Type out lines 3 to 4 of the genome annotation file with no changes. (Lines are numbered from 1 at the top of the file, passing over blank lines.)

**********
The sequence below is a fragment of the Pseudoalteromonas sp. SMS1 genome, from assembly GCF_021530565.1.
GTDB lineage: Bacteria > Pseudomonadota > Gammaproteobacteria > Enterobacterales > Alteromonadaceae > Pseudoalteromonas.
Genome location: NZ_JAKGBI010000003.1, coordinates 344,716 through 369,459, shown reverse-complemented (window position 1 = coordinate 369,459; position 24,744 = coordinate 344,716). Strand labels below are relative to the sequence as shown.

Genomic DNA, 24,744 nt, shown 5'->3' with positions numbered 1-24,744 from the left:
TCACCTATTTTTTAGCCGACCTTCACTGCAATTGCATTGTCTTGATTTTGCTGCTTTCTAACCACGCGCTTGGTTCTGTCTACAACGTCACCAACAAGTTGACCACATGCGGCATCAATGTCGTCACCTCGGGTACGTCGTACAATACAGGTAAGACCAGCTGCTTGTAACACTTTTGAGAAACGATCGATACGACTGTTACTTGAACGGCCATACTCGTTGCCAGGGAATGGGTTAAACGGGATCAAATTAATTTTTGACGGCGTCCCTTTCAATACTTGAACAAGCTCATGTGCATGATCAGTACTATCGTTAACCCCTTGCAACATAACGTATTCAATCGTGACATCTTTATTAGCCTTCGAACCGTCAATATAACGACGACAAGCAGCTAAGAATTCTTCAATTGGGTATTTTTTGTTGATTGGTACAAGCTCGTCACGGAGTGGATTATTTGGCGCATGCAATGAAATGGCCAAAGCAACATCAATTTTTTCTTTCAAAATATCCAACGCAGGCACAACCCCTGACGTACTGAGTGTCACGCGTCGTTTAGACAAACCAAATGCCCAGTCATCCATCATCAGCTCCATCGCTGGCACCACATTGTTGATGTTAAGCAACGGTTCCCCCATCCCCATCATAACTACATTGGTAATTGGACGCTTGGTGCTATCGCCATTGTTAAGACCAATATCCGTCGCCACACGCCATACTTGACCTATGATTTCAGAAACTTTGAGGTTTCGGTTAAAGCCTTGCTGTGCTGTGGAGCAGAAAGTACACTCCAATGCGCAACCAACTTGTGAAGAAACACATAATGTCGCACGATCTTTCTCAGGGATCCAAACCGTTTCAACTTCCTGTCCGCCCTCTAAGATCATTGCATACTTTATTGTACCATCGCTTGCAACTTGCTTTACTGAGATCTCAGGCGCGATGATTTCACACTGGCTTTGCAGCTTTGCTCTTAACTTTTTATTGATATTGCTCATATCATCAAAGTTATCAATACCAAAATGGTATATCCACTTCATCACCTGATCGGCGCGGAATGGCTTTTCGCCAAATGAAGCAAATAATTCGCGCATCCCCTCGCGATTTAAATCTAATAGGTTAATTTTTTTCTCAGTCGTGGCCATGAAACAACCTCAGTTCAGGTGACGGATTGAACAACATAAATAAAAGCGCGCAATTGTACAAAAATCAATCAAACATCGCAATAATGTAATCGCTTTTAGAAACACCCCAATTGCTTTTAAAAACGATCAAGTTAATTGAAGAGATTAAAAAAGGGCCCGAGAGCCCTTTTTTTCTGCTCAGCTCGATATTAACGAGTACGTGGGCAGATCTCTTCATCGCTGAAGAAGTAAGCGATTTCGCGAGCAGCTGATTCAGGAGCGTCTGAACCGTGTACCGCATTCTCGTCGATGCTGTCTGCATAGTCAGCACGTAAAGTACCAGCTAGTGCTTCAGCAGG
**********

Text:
Genome location: NZ_JAKGBI010000003.1, coordinates 344,716 through 369,459, shown reverse-complemented (window position 1 = coordinate 369,459; position 24,744 = coordinate 344,716). Strand labels below are relative to the sequence as shown.

Genomic DNA, 24,744 nt, shown 5'->3' with positions numbered 1-24,744 from the left: